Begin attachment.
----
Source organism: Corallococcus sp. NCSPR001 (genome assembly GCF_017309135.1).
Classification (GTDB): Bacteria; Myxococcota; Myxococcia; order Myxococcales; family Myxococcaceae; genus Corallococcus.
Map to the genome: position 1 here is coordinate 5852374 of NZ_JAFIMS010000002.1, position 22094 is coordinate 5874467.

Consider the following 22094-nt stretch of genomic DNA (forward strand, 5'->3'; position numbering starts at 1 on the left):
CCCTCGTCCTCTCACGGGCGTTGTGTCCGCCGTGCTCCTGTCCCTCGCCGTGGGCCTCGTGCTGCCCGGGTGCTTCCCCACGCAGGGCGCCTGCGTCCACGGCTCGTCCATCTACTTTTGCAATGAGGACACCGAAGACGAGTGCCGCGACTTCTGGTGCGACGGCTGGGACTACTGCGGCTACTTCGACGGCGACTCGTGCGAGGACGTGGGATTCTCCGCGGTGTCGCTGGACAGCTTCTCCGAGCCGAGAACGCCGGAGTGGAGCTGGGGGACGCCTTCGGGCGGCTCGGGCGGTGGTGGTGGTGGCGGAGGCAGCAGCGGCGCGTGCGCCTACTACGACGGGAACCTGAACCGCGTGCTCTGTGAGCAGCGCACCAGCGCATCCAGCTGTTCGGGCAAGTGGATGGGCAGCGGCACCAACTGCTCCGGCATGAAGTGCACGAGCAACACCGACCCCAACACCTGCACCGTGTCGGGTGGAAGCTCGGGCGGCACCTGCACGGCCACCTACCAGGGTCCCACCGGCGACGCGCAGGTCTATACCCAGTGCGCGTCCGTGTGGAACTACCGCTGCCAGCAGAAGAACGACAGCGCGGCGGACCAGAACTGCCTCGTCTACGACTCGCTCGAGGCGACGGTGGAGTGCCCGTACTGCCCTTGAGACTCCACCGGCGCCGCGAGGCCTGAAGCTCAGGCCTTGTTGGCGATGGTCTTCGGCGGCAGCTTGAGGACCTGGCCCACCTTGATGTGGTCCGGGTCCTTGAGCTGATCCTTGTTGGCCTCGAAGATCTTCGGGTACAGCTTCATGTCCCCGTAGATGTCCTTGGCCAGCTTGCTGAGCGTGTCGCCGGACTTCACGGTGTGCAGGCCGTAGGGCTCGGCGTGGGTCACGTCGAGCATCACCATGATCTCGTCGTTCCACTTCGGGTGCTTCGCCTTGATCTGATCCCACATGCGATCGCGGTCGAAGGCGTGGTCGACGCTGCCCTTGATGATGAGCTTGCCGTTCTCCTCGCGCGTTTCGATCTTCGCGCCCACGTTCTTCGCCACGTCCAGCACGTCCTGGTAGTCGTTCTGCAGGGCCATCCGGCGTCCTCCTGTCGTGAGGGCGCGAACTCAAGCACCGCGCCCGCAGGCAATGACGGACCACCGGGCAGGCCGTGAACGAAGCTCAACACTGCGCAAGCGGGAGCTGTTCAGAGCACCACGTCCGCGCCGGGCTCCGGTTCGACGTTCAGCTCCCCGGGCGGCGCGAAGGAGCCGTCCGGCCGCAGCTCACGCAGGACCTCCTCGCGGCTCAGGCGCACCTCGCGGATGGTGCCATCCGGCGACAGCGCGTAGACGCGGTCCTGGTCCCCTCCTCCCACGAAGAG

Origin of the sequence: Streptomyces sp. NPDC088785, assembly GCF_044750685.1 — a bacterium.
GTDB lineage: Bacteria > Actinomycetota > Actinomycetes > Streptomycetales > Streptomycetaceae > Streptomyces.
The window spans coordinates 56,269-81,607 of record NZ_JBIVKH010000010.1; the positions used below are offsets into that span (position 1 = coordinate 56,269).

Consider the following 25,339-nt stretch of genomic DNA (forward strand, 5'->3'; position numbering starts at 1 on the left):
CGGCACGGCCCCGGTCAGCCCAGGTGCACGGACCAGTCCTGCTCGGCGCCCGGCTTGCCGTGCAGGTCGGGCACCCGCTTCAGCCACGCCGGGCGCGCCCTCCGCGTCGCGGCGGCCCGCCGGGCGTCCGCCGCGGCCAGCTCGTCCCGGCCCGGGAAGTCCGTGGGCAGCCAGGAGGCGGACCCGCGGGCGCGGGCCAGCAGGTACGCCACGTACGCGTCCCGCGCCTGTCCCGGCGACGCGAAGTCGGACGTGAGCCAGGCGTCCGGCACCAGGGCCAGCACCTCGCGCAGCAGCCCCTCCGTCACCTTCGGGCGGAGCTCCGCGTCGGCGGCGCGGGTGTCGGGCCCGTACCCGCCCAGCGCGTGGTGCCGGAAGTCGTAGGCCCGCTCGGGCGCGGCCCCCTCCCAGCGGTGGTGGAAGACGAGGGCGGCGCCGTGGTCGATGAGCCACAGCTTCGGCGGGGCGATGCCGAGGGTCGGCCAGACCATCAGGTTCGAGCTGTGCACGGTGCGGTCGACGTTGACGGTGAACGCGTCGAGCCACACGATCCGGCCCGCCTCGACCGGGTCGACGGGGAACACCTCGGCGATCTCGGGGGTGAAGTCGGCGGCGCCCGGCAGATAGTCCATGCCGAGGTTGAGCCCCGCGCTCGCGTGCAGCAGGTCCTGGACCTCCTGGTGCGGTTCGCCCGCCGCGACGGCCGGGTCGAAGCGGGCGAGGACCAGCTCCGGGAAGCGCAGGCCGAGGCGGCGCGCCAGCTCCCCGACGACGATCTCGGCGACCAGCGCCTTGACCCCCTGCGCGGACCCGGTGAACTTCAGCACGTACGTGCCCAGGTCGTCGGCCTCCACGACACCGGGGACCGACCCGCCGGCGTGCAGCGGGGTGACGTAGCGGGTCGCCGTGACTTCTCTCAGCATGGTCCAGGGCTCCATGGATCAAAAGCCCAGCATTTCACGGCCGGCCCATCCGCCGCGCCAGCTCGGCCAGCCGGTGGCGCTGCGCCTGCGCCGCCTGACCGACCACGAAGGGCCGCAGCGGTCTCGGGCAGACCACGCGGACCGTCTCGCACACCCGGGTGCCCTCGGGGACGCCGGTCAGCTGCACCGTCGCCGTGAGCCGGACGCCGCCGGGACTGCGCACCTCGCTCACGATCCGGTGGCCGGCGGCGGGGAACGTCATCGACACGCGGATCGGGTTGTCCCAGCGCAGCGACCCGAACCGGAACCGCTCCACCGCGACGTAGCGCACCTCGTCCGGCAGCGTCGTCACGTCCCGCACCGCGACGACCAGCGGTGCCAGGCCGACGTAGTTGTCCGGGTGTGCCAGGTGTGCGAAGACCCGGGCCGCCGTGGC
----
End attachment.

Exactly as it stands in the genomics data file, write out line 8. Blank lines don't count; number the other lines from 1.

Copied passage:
The window spans coordinates 56,269-81,607 of record NZ_JBIVKH010000010.1; the positions used below are offsets into that span (position 1 = coordinate 56,269).